Apple iPhones are expensive. You either pay a lot for the phone or you pay less than a lot and make up the difference by paying a lot for a contract with a carrier.
Starting our fourth decade: Al Fasoldt's reviews and commentaries, continuously online for 30 years


Advantages of a non-Apple phone or tablet

February 17, 2013

By Al Fasoldt
Copyright © 2013, Al Fasoldt
Copyright © 2013, The Post-Standard

Android, Apple's main competitor for the way phones and tablets operate, has many advantages over iOS (the iPhone/iPad/iPod Touch operating system). But that might not matter. Let me explain.

Android tablets and phones are not locked into Apple's grandma-knows-best ecosystem. Android developers can make any apps they want, of any kind, without getting permission from Granny. There are just as many Android apps as Apple ones.

We probably could all agree that more than, say, 50,000 apps is too many. Guess what? We're talking about 700,000 or more apps here, so there's no point arguing about how many apps are in one camp or the other. And Android apps get updates just like Apple apps.

Android phones generally work fine. A modern Samsung, HTC, Nexus or Motorola phone can be just as good as an iPhone. (There are hundreds of other brands, too.) The point to remember is simply that designing and building a modern smartphone -- in other words, an iPhone class phone -- is not rocket science. Apple has no secrets. Android phone makers are just as well informed as Apple is.

Apple iPhones are expensive. You either pay a lot for the phone or you pay less than a lot and make up the difference by paying a lot for a contract with a carrier.

Some Android phones can be just as expensive, and you can buy them the same two ways. But many Android phones cost much less than an iPhone -- $100 or so for a cheap Android phone compared with $650 for a non-carrier ("unlocked") iPhone. So the difference here is that you can't get a bargain with an iPhone, but you can indeed with Android.

But we have to consider the benefits of Apple's ecosystem. It includes features some people can't live without -- easy syncing of all the data (contacts, numbers, appointments and all that) between an iPhone and another device, for example. That's a nice feature. Android phones can do that, too, but Apple probably does it best. If you absolutely need that, you need an iPhone, end of story.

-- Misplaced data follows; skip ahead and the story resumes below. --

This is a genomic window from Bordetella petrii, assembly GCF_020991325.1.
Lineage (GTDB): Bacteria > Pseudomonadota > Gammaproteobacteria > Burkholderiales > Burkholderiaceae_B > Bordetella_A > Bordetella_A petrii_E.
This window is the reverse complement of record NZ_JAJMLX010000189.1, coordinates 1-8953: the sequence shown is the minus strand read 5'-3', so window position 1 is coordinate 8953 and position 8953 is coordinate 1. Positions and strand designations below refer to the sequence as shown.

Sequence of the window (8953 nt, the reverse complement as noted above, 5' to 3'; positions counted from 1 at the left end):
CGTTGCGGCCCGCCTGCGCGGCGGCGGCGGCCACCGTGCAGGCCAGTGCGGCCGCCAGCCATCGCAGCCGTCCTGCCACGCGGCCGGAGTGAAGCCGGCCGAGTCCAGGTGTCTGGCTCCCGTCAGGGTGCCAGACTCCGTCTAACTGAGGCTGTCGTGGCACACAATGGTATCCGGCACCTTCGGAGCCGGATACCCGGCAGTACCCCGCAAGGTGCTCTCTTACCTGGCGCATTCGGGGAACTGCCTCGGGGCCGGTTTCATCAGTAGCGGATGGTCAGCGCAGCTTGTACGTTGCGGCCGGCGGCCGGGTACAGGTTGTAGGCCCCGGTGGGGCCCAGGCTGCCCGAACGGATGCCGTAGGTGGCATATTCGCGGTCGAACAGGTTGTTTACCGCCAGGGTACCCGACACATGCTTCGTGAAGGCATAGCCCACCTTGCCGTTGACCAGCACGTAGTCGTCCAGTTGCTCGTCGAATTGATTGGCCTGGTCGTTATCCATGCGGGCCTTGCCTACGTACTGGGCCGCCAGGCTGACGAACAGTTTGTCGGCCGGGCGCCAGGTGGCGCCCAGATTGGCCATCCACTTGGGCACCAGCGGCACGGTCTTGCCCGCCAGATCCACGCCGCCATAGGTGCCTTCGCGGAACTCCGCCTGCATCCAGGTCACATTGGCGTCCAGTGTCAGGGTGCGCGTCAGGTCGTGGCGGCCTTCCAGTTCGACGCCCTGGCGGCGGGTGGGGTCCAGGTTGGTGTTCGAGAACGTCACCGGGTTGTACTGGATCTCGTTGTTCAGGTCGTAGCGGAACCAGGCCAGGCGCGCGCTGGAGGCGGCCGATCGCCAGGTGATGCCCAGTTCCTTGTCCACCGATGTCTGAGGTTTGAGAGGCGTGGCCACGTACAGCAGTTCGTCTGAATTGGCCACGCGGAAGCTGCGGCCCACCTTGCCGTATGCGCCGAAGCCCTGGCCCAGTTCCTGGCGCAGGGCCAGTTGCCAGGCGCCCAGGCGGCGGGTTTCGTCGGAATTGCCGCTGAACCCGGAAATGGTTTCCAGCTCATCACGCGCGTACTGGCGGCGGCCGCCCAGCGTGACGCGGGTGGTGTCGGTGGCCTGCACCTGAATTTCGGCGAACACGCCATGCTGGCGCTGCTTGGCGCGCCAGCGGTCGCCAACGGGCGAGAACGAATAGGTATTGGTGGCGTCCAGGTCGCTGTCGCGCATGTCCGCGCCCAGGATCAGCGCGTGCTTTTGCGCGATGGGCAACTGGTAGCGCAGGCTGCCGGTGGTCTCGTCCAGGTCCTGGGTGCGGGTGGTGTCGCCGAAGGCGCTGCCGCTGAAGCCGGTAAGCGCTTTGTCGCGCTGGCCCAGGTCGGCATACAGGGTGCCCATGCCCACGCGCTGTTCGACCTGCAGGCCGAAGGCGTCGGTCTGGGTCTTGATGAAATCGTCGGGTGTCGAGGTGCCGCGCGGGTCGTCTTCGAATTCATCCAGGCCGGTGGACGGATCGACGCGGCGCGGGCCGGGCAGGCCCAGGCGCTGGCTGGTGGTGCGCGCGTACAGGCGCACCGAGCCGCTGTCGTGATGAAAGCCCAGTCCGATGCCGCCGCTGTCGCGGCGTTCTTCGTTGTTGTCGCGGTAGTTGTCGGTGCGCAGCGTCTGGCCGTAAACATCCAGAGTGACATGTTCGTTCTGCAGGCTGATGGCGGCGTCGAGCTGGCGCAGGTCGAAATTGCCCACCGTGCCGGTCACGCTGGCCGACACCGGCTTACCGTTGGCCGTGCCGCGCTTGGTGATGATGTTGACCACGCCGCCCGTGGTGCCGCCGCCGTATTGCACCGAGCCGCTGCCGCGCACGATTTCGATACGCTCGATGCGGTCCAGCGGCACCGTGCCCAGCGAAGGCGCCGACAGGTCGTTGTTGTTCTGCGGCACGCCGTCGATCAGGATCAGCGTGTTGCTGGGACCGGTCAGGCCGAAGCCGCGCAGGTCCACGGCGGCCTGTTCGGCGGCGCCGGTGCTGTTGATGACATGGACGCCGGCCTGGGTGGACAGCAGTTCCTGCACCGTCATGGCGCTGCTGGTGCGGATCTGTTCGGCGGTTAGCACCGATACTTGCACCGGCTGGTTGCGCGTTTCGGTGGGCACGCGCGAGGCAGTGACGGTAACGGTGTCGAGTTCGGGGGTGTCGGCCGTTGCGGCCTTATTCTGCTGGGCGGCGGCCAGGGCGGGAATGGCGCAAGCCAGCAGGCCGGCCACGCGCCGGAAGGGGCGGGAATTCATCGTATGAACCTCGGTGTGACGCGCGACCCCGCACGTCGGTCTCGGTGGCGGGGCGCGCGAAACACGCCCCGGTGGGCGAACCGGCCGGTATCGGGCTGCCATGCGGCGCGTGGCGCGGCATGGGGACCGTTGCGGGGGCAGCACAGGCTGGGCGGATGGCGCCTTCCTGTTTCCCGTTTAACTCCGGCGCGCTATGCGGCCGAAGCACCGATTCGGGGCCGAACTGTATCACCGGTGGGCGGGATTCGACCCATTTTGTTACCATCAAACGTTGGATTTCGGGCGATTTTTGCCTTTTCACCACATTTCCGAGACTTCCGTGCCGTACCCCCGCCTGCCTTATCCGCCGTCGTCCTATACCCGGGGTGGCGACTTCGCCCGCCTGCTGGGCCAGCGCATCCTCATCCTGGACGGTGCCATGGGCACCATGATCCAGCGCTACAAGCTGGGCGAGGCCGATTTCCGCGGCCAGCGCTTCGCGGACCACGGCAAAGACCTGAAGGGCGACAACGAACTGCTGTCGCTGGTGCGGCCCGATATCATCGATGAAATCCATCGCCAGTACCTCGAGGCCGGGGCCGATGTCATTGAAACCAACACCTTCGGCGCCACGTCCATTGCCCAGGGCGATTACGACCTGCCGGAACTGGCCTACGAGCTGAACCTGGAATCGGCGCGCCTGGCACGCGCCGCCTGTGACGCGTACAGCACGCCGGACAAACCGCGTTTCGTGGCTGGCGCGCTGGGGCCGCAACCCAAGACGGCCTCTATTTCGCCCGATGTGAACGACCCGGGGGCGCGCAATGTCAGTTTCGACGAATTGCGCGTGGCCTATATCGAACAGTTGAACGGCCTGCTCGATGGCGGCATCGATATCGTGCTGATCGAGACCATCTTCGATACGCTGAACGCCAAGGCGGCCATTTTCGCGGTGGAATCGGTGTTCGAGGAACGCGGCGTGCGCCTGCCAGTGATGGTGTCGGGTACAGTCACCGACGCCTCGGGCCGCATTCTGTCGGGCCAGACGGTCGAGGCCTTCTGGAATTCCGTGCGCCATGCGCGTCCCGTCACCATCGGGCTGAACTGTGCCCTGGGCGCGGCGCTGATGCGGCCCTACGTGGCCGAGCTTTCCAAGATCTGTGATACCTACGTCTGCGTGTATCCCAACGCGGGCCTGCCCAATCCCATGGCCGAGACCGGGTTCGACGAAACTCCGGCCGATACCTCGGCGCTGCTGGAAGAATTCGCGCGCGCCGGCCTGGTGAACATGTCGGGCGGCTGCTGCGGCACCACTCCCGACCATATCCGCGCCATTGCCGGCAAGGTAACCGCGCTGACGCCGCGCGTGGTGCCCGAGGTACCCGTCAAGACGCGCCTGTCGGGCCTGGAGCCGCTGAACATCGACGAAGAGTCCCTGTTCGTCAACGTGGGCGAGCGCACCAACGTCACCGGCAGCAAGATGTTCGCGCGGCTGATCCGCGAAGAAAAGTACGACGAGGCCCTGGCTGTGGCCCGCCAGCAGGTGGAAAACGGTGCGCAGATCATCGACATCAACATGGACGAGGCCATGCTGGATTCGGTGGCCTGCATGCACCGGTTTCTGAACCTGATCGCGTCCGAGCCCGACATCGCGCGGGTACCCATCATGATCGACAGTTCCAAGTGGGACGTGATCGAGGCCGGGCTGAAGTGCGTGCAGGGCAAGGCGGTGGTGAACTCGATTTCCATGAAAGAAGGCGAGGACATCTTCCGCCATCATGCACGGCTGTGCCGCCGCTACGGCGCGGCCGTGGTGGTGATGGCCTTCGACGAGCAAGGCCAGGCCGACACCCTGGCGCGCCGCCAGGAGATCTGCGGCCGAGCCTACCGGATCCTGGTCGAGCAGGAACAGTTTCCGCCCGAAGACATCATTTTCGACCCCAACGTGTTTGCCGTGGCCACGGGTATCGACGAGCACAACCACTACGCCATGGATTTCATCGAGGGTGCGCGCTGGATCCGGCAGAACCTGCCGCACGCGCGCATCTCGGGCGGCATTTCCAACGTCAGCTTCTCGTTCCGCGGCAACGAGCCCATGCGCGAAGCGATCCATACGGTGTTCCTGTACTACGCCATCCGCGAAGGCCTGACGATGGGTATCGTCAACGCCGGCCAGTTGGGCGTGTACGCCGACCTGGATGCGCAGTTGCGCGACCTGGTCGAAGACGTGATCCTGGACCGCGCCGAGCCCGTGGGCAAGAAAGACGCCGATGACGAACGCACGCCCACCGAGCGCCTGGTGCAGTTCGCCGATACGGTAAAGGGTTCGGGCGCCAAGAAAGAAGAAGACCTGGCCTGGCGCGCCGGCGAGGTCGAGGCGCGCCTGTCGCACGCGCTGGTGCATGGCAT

But if you don't need that, an iPhone might be an unnecessary expense. It doesn't last longer or send a signal farther or thrill your friends more when it's in your pocket. It just costs a lot for a cool design. Period. (If the "coolness" factor is important, take a look at one of Samsung's top-of-the-line phones. I think they're cool, too.)

If you have a carrier you are pleased with and you're considering an Android phone instead of an iPhone, ask what Android phones it offers. But do this only if you are pleased with your carrier's service and policies.

If you're not, you should also consider a much cheaper alternative to a locked-in contract. One of the companies offering no-contract service is Straight Talk. I've been using Straight Talk for a few months with no complaints or problems.

It works this way. You buy the phone -- I bought a modern Android smartphone for $100 -- and pay for the service separately. Because Straight Talk doesn't pad the cost of monthly service with an attempt to recoup the cost of a phone, you pay a low monthly fee. My plan costs $45 a month for unlimited voice, messages and Internet connections.

Straight Talk is a service of Walmart. Go to a Walmart store for more information.

As for tablets, the iPad is very nice. I love mine, I really do. But it's also caught in the Apple ecosystem, and you pay for it. I have some Android tablets that are very nice, also, and much cheaper than the iPad. Probably the best Android tablet at this time is the Google Nexus. There are two models, the Nexus 7 (7-inch wide screen) and the Nexus 10 (10-inch, etc). Stores sell them, or you can buy direct from Google. (Do a search for NEXUS 7 ORDERING INFO or something like that.)

A Nexus 7 costs about $200. The cheapest iPad, the mini, never discounted, is $330. They are the same basic size., although the Nexus has a wide screen and is therefore not as awkward to hold. (You should be able to cup it in your hand, something you almost surely can't do with an iPad mini.) The Nexus 10 is $400, $100 less than the full-size iPad. All these prices go up if you specify extra storage.

Walmart and Best Buy sell the Nexus at physical stores, if you don't want to order over the Internet. Apple stores sell the iPad.